Notre Dame looks to continue to march toward an unbeaten regular season and a possible spot in the BCS national championship game when it hosts Wake Forest this weekend. The Demon Deacons (5-5) have had an inconsistent season to date, and are coming off their worst loss of the season after a 37-6 setback at the hands of North Carolina State.
Wake Forest actually lost to Florida State 52-0 back in September for a worse margin of defeat, but like NC State, they headed into this past weekend’s game with a 5-4 record and the chance to become bowl eligible with a win. The bitter taste of the 31-point loss and the still dangling carrot of a possible bowl berth give them much to play for when they visit Notre Dame Stadium this weekend.
“We certainly had some issues up front both running and throwing the football,” head coach Jim Grobe said of his Deacons after the loss. “Our receivers had some opportunities to make plays and didn’t make them. (Quarterback) Tanner (Price) didn’t pay really well tonight. It’s not fair, but Tanner can’t play average. If he plays average we can’t win.”
Price was just 18-for-33 for 113 yards and an interception in the loss to the Wolfpack. He was also sacked five times. He had no help from the running game, which was held to a mere 16 yards, either. Wake Forest managed just nine first downs to NC State’s 26 in the game.
Price is a junior who goes against the mold that Grobe has had since taking over at Wake a dozen years ago. Grobe has traditionally stocked his roster with smaller under-recruited players and redshirted them to give them the chance to develop as players and in physical stature. Price has started at quarterback since his true freshman season in 2010 though.
The Austin, Texas native set five school records for a freshman quarterback that year when he was one of just three true freshmen to see action for his team. Price, a lefty, has completed 55-percent of his passes this season for 1,965 yards with 12 touchdowns and six interceptions. Some of his struggles on Saturday can be attributed to the defense employed by the Wolfpack.
“We hadn’t seen man coverage consistently this year,” Grobe said of his offense’s struggles after the game. “We struggled to get off of (NC State’s) coverage and protect long enough for Tanner to get a chance to find someone downfield.”
Notre Dame is obviously a defensive team that relies more on zone principles, but Bob Diaco used more man-to-man than usual this past weekend against Boston College.
Wake Forest will get creative with its offense when throwing the ball. Price is one of five players to attempt a pass for the Demon Deacons in 2012. In addition to back-up quarterbacks Patrick Thompson and Brendan Cross, receiver Michael Campanaro and running back Deandre Martin have all thrown the ball at least once this season.
Campanaro accounted for Wake’s only touchdown Saturday with a 39-yard pass to Terence Davis on the only play of that offensive drive. Thompson was 3-of-4 for 17 passing yards in that game, while Cross was 0-for-2.
Martin is Wake’s second-leading rusher with 371 yards on 88 carries (4.2) as well as five touchdowns. He is 3-of-4 passing for 48 yards and also has eight receptions for 67 yards. Josh Harris leads the Deacs with 607 yards with five TDs and a 4.5 yards-per-carry average. He has 18 receptions for just 83 yards (4.6). Martin ran for just 41 yards on seven carries, while Harris had 15 yards on seven carries against NC State.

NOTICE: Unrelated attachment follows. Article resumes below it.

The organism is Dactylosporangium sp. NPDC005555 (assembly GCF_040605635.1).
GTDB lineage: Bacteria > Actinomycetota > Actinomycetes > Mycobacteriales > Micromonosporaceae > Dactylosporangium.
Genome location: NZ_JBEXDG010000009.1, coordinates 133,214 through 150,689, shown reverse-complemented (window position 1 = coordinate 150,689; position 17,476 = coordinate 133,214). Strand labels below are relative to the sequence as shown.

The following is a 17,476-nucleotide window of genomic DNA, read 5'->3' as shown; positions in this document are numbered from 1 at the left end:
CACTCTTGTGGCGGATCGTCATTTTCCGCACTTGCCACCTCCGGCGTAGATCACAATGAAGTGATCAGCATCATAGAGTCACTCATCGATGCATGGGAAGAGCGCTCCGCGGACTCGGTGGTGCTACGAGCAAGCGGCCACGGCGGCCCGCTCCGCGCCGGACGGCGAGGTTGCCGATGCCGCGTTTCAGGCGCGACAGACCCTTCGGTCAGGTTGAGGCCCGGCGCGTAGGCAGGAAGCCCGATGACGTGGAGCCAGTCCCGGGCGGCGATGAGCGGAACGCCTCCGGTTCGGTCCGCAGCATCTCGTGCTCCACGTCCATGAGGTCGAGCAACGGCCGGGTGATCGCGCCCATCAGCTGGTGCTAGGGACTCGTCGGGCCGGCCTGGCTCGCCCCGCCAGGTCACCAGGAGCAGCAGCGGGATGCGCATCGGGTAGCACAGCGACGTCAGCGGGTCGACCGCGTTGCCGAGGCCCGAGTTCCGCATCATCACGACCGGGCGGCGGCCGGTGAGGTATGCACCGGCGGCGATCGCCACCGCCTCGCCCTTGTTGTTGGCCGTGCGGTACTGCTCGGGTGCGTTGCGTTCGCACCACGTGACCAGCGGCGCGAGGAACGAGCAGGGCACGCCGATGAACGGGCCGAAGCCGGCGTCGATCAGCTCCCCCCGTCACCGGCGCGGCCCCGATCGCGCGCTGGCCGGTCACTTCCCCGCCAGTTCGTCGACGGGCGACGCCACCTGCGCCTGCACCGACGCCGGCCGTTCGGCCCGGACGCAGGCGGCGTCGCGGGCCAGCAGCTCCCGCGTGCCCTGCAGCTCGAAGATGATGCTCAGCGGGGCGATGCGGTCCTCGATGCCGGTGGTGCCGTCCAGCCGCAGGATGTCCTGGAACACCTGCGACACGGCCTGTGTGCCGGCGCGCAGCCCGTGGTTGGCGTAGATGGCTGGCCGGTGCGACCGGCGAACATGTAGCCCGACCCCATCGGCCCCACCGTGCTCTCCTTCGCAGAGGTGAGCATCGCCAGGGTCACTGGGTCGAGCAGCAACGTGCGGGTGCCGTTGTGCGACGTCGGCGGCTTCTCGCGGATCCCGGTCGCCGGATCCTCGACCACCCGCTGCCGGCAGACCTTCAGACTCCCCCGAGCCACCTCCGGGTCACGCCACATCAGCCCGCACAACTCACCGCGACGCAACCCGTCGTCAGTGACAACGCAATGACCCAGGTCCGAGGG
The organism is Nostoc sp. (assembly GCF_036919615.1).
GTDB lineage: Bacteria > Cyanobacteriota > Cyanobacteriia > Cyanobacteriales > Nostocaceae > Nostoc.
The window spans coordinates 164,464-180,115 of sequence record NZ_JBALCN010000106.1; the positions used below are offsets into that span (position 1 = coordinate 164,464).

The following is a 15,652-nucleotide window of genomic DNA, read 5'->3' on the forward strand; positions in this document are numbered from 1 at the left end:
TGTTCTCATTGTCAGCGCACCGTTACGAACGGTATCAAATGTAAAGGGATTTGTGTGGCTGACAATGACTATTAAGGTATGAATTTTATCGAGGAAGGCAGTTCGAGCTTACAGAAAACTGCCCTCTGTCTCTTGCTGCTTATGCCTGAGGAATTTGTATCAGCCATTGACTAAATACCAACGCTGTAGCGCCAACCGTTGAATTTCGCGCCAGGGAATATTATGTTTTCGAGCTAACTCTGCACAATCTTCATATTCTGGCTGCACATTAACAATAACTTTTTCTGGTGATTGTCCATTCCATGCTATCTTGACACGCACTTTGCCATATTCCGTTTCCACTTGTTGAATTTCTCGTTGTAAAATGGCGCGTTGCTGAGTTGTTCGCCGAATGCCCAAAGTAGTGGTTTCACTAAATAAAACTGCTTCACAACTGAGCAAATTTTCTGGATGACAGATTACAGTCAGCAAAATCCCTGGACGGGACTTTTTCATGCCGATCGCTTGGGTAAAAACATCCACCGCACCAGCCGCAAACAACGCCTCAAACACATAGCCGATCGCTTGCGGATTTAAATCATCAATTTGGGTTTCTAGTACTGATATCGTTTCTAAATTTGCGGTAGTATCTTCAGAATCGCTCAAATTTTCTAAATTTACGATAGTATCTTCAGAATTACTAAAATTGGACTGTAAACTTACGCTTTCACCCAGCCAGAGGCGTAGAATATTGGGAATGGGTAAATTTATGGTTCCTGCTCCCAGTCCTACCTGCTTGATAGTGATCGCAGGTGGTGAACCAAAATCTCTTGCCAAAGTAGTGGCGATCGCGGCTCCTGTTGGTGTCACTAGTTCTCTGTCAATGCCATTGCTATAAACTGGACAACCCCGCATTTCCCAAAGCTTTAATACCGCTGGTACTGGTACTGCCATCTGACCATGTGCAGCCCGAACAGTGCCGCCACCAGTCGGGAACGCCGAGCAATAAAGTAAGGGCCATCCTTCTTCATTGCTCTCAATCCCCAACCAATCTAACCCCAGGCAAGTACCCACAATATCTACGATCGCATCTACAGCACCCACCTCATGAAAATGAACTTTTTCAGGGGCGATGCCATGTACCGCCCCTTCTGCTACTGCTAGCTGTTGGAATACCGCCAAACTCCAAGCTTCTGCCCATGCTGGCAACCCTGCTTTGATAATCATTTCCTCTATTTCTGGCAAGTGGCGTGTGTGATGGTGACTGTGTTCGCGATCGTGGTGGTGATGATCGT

Campanaro and Davis are Price’s top two receiving targets. Campanaro has 65 receptions for 618 yards and five touchdowns. He averages 77.2 yards-per-game. Davis has 37 grabs for 495 yards and two TDs. Fullback Tommy Bohanan has 20 receptions for just 192 yards, but he has accounted for the remaining five touchdown receptions his team has this season.
Wake Forest’s 102.7 yards-a-game ranks a lowly 111th among FBS teams. The passing offense ranks 87th nationally. The team is 111th in total offense (309.7 yards-a-game), while the scoring offense (20.1 points/game) ranks 106th. Their team 3rd down conversion percentage of 32-percent also ranks 114th nationally.
Wake Forest’s defense is more the strength of the team, but only slightly. The Demon Deacons rank 70th in scoring defense at 28.9 points-per-game. They are 63rd against the run (156.9/game) and 78th in total defense (417.8 yards/game).
The Deacons do not have a lot of trips into opposing red zones this season, but when they get there they have success. Wake is 21-of-23 (91%) in red zone scoring opportunities this season, which ranks 12th in the FBS.
Linebackers Justin Jackson and Mike Olson are the team’s top two tacklers. Jackson, who plays outside, has team-highs with 75 tackles, 8.5 tackles for loss and 4.0 sacks. Olson has 68 tackles with 3.5 tackles for loss and 1.0 sack. Wake’s 68 TFLs are just two more than opponents have this year, while their 23 sacks are equal to their opponents through 10 games.
Including this season’s 5-5 mark, Grobe is 73-72 in his 12 years at Wake Forest. The team was 37-75 in the previous 10 seasons before he took over. He led Wake Forest to a bowl game for the fourth time in six seasons last year. That 2011 team set a school record with 3,291 passing yards. Grobe’s signature season came in 2006 when Wake won the ACC with 11 wins and made a trip to the FedEx Orange Bowl.